Tomorrow morning, a relatively sizable asteroid will come flying through the Earth-moon system, getting extremely close both to our planet and the lunar surface, NASA has announced. Known as 2019 WB7, the celestial interloper will scrape past Earth at a velocity of 15,300 mph, or nearly 20 times the speed of sound. The space rock will buzz our planet from just under three times the distance to the moon, then swing by Earth’s natural satellite for another close approach that will bring it just a few hundred miles from its cratered surface.
The wayfaring asteroid is expected to approach our planet in the late hours of the morning, reaching its closest point to Earth at 10:39 a.m. ET. At the time, the rock will be flying some 669,600 miles from the terrestrial surface. To put that into perspective, the moon sits at an average distance of about 238,900 miles from Earth. As such, the asteroid will pass at around 2.8 times the distance to the moon when it comes dashing by tomorrow.
About four hours later, the rock will swoop in for its close flyby of the moon, skimming its rocky terrain from only 539,400 miles away.
Interestingly enough, tomorrow’s close approach won’t be the asteroid’s first trip through our cosmic neighborhood this year. The rock just visited Earth a mere three months ago, on September 1. However, its previous flyby was nowhere near as close as its upcoming one, as the asteroid only managed to get within 26 million miles of Earth earlier this year.
The wayfaring space rock is actually a quite frequent traveler through our corner of space. The asteroid circles the sun once every 264 days, often passing by Earth and Venus as it treks the inner solar system on its orbit around the giant star.
The object was discovered a little over three weeks ago, on November 28. Ever since then, NASA has kept a close eye on asteroid 2019 WB7 — both due to its size and proximity to Earth. The near-Earth asteroid is estimated to be at least 105 feet wide and can measure up to 236 feet in diameter. At the upper end of that size estimate, the rock is 3.6 times the size of the famous Chelyabinsk meteor that penetrated Earth’s atmosphere in 2013, exploding in the sky over Russia. Even at the lower end of NASA’s size estimate, the asteroid is still quite massive compared with the 65.5-foot meteor, which wreaked havoc in the city of Chelyabinsk, destroying more than 7,200 buildings and injuring 1,500 people.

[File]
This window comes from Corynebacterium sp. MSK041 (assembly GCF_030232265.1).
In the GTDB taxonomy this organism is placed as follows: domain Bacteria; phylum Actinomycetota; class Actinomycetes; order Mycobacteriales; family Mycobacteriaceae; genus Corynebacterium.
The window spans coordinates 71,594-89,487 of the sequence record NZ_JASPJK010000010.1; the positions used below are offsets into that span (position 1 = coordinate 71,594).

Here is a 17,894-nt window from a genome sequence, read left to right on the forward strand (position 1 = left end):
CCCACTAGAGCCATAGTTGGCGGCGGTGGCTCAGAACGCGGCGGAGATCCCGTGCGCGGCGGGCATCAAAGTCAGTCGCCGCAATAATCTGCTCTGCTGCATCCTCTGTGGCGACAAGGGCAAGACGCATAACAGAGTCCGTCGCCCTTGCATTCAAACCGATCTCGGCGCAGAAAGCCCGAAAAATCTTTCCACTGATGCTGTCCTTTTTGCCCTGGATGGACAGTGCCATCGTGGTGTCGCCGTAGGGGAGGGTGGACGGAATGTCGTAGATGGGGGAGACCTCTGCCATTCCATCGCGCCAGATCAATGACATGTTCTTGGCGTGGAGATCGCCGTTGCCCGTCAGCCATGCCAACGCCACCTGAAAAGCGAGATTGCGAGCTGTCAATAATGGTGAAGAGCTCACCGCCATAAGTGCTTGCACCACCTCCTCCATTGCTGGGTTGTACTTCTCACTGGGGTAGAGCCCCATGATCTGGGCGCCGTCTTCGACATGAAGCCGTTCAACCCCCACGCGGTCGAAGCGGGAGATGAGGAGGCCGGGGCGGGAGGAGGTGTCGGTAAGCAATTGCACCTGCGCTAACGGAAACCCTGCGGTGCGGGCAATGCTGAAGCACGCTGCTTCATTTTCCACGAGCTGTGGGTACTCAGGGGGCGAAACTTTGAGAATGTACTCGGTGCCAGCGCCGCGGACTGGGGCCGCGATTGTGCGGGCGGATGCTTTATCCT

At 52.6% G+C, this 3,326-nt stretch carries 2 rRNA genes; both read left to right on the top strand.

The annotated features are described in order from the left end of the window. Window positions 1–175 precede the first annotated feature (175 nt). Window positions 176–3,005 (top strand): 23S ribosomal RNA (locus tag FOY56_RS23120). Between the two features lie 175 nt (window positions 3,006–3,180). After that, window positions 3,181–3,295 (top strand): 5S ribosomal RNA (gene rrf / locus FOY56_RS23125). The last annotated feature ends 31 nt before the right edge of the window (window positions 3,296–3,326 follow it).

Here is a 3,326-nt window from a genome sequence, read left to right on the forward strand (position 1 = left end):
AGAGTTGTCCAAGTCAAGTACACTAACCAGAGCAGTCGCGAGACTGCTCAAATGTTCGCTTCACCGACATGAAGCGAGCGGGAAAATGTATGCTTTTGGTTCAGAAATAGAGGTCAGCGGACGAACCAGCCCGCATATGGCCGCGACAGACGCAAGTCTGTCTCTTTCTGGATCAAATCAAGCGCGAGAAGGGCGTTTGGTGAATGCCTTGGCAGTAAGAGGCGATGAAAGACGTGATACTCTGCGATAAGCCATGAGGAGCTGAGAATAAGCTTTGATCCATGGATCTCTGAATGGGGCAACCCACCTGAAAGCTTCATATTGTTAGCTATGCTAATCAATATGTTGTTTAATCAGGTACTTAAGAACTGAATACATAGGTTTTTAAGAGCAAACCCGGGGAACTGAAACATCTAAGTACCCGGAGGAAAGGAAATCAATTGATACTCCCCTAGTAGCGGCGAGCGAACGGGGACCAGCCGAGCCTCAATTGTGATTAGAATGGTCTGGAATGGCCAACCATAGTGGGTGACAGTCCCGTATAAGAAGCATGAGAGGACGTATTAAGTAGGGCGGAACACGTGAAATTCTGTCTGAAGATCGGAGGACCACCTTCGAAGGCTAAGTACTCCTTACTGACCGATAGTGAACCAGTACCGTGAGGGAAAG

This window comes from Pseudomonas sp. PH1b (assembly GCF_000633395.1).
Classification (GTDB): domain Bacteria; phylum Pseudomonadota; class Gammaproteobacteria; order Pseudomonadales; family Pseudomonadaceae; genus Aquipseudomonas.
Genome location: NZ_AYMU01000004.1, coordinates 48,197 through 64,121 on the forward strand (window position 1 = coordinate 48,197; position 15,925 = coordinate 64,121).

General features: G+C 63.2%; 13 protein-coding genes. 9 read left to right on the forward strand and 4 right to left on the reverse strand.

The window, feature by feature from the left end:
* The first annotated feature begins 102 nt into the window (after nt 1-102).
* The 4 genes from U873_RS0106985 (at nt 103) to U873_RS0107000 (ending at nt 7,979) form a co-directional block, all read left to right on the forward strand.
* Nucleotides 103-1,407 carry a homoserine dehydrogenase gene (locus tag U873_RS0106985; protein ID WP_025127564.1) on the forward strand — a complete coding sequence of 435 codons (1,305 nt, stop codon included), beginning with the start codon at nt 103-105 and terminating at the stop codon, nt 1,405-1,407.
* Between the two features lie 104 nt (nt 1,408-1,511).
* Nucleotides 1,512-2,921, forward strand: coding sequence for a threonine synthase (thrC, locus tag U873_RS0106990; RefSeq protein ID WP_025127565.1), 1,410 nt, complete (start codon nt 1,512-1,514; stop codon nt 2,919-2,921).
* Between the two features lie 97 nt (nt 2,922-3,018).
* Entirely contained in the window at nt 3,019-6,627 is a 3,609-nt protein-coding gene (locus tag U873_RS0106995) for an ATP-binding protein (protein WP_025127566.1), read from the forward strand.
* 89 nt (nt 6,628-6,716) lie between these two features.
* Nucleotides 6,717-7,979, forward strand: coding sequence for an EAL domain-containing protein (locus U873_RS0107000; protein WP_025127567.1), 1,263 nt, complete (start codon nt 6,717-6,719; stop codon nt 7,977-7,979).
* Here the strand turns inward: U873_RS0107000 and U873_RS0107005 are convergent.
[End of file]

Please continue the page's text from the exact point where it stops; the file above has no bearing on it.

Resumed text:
Unlike the tiny meteor, asteroid 2019 WB7 will harmlessly sail past us during tomorrow’s close flyby. NASA has carefully studied the rock’s orbital path and assures that the asteroid will pass at a safe distance from Earth, without posing any kind of threat to our planet. The rock follows an orbital path consistent with that of Aten asteroids — a class of space rocks that can not only approach Earth but also cross the planet’s orbit, spending most of their time inside Earth’s orbit.
Asteroid 2019 WB7 will be followed by another, much larger Aten asteroid — a colossal 2,034-foot behemoth due to zoom past Earth shortly after Christmas day.